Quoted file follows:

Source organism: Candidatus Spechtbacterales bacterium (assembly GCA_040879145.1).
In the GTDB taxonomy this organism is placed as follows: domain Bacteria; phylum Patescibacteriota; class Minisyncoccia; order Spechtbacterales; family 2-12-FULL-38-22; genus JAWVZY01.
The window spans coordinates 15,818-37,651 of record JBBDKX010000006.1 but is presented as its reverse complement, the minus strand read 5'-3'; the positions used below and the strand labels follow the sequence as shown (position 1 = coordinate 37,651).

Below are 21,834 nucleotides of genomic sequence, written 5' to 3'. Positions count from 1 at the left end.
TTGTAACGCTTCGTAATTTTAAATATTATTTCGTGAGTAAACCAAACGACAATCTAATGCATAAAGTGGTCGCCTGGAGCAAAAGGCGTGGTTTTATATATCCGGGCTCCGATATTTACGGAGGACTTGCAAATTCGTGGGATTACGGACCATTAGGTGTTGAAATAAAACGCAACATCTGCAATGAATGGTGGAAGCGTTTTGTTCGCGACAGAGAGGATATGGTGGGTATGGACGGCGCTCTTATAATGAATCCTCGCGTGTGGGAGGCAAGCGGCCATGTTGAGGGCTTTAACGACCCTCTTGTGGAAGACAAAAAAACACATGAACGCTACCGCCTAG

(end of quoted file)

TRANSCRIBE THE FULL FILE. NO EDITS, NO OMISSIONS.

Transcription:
Source organism: Candidatus Spechtbacterales bacterium (assembly GCA_040879145.1).
In the GTDB taxonomy this organism is placed as follows: domain Bacteria; phylum Patescibacteriota; class Minisyncoccia; order Spechtbacterales; family 2-12-FULL-38-22; genus JAWVZY01.
The window spans coordinates 15,818-37,651 of record JBBDKX010000006.1 but is presented as its reverse complement, the minus strand read 5'-3'; the positions used below and the strand labels follow the sequence as shown (position 1 = coordinate 37,651).

Below are 21,834 nucleotides of genomic sequence, written 5' to 3'. Positions count from 1 at the left end.
TTGTAACGCTTCGTAATTTTAAATATTATTTCGTGAGTAAACCAAACGACAATCTAATGCATAAAGTGGTCGCCTGGAGCAAAAGGCGTGGTTTTATATATCCGGGCTCCGATATTTACGGAGGACTTGCAAATTCGTGGGATTACGGACCATTAGGTGTTGAAATAAAACGCAACATCTGCAATGAATGGTGGAAGCGTTTTGTTCGCGACAGAGAGGATATGGTGGGTATGGACGGCGCTCTTATAATGAATCCTCGCGTGTGGGAGGCAAGCGGCCATGTTGAGGGCTTTAACGACCCTCTTGTGGAAGACAAAAAAACACATGAACGCTACCGCCTAG